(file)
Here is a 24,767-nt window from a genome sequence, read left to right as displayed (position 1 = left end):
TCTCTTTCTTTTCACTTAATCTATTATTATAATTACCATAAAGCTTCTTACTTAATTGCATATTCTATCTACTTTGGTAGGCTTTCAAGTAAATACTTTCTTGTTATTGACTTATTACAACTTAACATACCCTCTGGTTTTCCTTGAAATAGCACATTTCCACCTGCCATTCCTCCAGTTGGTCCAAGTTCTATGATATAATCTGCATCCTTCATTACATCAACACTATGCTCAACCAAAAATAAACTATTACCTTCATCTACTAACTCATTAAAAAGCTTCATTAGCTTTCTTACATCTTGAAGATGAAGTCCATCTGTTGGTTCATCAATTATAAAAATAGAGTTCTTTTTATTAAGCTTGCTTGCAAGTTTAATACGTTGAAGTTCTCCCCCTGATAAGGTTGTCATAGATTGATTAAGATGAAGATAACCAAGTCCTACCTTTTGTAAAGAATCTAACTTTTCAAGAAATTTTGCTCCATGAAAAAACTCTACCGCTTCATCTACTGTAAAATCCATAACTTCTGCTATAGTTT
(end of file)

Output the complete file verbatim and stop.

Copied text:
Here is a 24,767-nt window from a genome sequence, read left to right as displayed (position 1 = left end):
TCTCTTTCTTTTCACTTAATCTATTATTATAATTACCATAAAGCTTCTTACTTAATTGCATATTCTATCTACTTTGGTAGGCTTTCAAGTAAATACTTTCTTGTTATTGACTTATTACAACTTAACATACCCTCTGGTTTTCCTTGAAATAGCACATTTCCACCTGCCATTCCTCCAGTTGGTCCAAGTTCTATGATATAATCTGCATCCTTCATTACATCAACACTATGCTCAACCAAAAATAAACTATTACCTTCATCTACTAACTCATTAAAAAGCTTCATTAGCTTTCTTACATCTTGAAGATGAAGTCCATCTGTTGGTTCATCAATTATAAAAATAGAGTTCTTTTTATTAAGCTTGCTTGCAAGTTTAATACGTTGAAGTTCTCCCCCTGATAAGGTTGTCATAGATTGATTAAGATGAAGATAACCAAGTCCTACCTTTTGTAAAGAATCTAACTTTTCAAGAAATTTTGCTCCATGAAAAAACTCTACCGCTTCATCTACTGTAAAATCCATAACTTCTGCTATAGTTT